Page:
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Struggle and perseverance win through for BSc graduate

Reprinted University of Canterbury Chronicle -- 23/03/07

Six years ago, a serious illness left Neelusha Memon in a coma for four months, without speech, mobility or most of her eyesight.

Fast forward to last December and Neelu was crossing the stage at the Christchurch Town Hall to receive her Bachelor of Science degree, with a smile on her face stretching from ear to ear.

Neelu celebrates her graduation day with her parents, Farida Memon (International Office) and Professor Ali Memon (Lincoln University)
Neelu celebrates her graduation day with her parents, Farida Memon (International Office) and Professor Ali Memon (Lincoln University)

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The 22-year-old had battled through years of "hellish" rehabilitation and had to persevere with her studies and fight her way through many obstacles on her path to graduation.

In 2000 as a result of a minor virus Neelu contracted acute disseminated encephalomyelitis. The resulting inflammation in her brain and spinal chord left her with only 40% vision in each eye (which makes her legally blind) and saw her having to relearn how to walk, talk, swallow and use her hands.

"Rehabbing was hell. It's not a process I would ever want to go through again. It required every ounce of my strength. You don't get through it if you're not 100 million per cent determined."

Neelu faced her academic goals with the same dogged determination she tackled her physical rehabilitation.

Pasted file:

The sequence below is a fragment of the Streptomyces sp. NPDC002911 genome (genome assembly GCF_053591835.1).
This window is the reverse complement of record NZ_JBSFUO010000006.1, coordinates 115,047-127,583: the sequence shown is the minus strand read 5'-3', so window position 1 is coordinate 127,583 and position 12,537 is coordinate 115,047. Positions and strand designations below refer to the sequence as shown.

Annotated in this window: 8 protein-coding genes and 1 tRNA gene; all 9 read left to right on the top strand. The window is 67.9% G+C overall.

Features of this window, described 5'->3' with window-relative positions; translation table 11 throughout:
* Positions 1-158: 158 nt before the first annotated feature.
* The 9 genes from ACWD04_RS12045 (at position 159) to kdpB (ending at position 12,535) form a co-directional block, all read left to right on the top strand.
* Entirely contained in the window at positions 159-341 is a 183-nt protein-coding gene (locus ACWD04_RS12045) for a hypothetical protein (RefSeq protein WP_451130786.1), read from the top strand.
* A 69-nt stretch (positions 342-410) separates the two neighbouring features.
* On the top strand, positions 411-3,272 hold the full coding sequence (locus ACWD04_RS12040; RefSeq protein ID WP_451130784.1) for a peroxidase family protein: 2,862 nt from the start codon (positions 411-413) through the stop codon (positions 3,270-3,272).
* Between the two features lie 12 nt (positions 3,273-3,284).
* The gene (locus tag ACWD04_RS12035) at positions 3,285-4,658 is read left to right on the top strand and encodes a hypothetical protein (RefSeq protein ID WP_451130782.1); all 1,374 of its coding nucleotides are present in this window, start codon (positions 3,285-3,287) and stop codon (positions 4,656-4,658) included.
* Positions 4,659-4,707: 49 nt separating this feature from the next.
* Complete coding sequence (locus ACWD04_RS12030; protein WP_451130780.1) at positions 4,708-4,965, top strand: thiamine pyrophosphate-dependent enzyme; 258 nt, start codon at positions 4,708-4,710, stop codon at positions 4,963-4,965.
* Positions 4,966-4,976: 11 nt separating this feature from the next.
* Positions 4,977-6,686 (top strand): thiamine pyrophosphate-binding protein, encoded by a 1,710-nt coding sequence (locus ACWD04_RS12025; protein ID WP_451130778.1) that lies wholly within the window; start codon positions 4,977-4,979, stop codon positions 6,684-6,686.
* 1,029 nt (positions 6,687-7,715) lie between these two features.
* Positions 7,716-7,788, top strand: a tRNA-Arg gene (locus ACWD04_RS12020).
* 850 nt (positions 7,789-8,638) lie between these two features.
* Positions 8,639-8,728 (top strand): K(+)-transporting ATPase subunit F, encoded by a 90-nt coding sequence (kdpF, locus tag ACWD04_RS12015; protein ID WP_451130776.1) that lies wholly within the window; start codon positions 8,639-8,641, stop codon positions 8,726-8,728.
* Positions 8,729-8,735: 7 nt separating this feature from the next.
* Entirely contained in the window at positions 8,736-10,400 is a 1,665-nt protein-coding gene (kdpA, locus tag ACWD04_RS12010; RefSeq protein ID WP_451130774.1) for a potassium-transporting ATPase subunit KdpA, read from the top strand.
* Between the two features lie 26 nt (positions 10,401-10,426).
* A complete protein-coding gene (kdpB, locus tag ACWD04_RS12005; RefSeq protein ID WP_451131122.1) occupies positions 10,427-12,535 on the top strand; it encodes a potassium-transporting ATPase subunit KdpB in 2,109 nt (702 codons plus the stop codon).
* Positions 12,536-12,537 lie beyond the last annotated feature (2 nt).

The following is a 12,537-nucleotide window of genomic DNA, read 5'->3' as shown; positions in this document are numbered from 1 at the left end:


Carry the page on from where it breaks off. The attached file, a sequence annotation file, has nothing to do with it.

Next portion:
"I had such difficulty reading. When I started I could only read a sentence at a time and my eyes would be tired. But I persevered and kept pushing my eyes."

She said she faced major challenges almost daily during her university studies towards a double major in physiology and geography. Lecturers pointing to PowerPoint presentations during classes which she couldn't read, and accessing library books for assignments both provided frustrations but fortunately she had a great support network to help her over such hurdles.

"I had a lot of help. This degree has not been just my work. I've had help from the Foundation of the Blind, tutors, amazing lecturers and even just friends and PhD students in different departments who have helped me with my material. And Disability Support Services at UC - Gill Fowler and her team - were fantastic. I wouldn't have got through my degree without Gill. I owe her half my degree."

Neelu is now working as a project officer at Community and Public Health, a division of the Canterbury District Health Board. When not behind her desk, she can be found on the back seat of a tandem bicycle pedalling her way towards realising another dream.

In 2005 during the third year of her degree, Neelu, inspired by watching Sarah Ulmer's golden performance at the Athens Olympics, took up cycling. Neelu is able to cycle as a tandem rider with a sighted pilot and, along with two-time New Zealand road race champion Annalissa Farrell, has her sights set on representing New Zealand at the 2008 Paralympiad in Beijing.

Neelu said she has plenty of advice and words of encouragement to share with students working their way through a degree.

"Don't look at anything as a barrier. Fight through it. University isn't meant to be easy and sure it can be harder for people with disabilities but you've just got to have the drive to keep thinking about the end goal."

Editor's comment
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